Standard & Poor's has downgraded Jamaica's sovereign credit rating from B- to selective default in response to the Government’s debt exchange programme.
Selective default occurs when a borrower elects to delay the repayment of some of its financial obligations while fully honoring others.
Standard & Poor's says it sees the move by Jamaica as a default of its debt.
S&P has also lowered the country's ratings on bonds and government securities.
Under the National Debt Exchange launched this morning, the Government will be paying lower interest rates on local debt.
S&P says the ratings on bonds included in the proposed domestic debt exchange have been reduced to D while the ratings on government securities not included in the debt exchange programme have been lowered to CCC.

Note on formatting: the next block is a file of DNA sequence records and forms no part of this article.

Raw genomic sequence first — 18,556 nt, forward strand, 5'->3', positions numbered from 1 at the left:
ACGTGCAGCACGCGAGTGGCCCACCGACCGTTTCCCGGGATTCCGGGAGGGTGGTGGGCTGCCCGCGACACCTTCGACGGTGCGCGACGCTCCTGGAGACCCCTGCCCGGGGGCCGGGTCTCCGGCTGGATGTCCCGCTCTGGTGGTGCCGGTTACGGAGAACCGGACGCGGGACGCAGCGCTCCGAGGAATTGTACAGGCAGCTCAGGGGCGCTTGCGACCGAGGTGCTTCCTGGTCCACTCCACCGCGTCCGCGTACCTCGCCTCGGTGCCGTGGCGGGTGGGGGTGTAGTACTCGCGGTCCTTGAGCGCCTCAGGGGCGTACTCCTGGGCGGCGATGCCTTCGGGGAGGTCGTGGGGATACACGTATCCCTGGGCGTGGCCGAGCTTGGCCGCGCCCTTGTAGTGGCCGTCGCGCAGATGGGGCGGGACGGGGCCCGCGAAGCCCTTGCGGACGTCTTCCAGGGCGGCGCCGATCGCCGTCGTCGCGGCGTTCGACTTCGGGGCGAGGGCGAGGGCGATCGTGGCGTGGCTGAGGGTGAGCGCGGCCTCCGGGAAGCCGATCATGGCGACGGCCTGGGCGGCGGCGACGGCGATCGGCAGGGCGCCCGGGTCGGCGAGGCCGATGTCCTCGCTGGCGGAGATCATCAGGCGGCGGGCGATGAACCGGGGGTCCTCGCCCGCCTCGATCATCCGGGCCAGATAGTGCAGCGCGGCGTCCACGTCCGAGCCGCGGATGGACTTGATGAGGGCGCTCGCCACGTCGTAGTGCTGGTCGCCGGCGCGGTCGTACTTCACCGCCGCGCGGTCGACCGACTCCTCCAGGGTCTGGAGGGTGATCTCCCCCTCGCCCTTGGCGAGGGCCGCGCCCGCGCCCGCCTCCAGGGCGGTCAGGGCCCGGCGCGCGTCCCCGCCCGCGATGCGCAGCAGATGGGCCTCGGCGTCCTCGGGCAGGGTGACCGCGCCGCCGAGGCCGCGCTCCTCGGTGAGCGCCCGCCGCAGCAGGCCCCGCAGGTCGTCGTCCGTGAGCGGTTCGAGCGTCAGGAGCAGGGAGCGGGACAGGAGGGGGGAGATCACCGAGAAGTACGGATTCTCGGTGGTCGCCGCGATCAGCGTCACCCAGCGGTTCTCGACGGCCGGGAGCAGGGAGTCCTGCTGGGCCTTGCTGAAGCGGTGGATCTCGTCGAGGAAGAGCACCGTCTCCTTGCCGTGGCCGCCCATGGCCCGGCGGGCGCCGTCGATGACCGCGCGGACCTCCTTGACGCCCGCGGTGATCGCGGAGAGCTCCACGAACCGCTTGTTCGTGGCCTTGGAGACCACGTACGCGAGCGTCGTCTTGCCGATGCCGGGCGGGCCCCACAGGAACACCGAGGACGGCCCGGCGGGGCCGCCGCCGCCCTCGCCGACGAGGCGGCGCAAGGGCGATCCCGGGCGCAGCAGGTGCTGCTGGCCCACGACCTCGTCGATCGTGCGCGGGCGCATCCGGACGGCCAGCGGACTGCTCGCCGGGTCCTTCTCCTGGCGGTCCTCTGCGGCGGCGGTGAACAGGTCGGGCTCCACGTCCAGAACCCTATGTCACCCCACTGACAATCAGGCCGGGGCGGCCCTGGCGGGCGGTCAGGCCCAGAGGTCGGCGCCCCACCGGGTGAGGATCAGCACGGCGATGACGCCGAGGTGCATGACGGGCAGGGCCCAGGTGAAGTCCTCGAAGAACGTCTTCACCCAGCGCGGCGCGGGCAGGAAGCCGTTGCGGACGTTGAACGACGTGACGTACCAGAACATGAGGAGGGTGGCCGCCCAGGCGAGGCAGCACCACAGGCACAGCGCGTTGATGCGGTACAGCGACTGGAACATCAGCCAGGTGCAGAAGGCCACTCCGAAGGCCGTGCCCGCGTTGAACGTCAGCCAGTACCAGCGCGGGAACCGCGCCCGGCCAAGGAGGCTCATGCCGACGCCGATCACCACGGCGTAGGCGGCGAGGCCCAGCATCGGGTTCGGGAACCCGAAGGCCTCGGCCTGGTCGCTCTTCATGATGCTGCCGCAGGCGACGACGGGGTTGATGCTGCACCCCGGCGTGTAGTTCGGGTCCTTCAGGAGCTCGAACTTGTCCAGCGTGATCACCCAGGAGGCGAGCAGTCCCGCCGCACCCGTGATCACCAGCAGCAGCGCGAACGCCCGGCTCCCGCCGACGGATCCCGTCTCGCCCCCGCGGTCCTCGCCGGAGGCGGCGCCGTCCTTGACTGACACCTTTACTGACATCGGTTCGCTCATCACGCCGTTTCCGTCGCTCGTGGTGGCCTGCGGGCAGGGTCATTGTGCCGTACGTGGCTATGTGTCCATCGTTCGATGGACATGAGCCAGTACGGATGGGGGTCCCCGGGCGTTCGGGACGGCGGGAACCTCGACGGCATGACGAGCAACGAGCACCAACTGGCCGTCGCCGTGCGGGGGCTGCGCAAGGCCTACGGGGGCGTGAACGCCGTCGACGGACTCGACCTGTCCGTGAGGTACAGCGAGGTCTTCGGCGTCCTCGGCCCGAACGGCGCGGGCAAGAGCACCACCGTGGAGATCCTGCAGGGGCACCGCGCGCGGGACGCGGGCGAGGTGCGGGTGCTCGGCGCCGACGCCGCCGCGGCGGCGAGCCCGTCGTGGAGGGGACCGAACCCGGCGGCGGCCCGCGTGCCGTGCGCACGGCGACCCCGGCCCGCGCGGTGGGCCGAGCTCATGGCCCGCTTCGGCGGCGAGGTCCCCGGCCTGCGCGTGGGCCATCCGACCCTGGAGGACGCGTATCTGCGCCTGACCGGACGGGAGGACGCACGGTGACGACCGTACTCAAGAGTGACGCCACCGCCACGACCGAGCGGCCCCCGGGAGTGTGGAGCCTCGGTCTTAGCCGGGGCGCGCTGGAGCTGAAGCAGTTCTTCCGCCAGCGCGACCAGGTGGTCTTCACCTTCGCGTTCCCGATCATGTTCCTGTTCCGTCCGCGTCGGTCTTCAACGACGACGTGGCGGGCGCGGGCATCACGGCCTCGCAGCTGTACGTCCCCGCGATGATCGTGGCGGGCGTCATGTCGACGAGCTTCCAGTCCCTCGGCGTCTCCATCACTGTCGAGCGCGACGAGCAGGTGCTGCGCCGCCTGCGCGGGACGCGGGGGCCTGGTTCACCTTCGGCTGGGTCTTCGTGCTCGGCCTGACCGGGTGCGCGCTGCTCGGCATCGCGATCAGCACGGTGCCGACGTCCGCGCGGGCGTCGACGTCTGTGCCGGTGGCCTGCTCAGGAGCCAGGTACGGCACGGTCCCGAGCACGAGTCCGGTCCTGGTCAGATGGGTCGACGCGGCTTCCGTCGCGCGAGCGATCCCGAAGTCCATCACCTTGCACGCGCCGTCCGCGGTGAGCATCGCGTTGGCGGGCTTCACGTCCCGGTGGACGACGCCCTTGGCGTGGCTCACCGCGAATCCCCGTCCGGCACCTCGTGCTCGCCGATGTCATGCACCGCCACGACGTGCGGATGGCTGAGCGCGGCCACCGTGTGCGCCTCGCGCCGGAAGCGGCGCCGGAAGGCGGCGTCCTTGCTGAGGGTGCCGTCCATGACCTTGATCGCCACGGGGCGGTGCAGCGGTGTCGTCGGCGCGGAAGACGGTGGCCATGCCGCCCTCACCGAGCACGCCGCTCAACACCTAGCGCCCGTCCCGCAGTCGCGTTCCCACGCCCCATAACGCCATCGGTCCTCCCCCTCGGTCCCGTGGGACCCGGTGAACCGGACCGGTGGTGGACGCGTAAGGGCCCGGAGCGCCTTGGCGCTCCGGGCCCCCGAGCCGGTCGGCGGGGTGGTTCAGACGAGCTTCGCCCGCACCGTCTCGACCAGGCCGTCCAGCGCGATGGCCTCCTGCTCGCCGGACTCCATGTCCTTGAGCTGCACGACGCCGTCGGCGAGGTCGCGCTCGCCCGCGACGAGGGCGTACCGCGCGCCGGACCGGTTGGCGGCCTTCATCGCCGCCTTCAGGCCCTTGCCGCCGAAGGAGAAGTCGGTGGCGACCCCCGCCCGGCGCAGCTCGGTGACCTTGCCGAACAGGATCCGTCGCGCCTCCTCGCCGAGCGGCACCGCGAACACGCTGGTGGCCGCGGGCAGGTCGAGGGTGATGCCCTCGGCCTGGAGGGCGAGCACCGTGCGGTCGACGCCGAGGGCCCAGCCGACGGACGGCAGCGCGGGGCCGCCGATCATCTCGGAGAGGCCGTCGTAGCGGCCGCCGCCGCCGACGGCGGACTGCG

According to Standard & Poor’s, it will assign a new sovereign credit rating to the new bonds upon the completion of the debt exchange and the issuance of the new bonds.
The agency says while the debt exchange will result in an ease in short-term liquidity strains, a sustained improvement in the government's debt profile will take years because of structural economic weaknesses.
It estimates Jamaica's general government debt burden to remain high at above 115 per cent of gross domestic product in 2013.
The government is hoping that through the debt exchange and other measures it can reduce the national debt by about $17 billion each year up to 2020.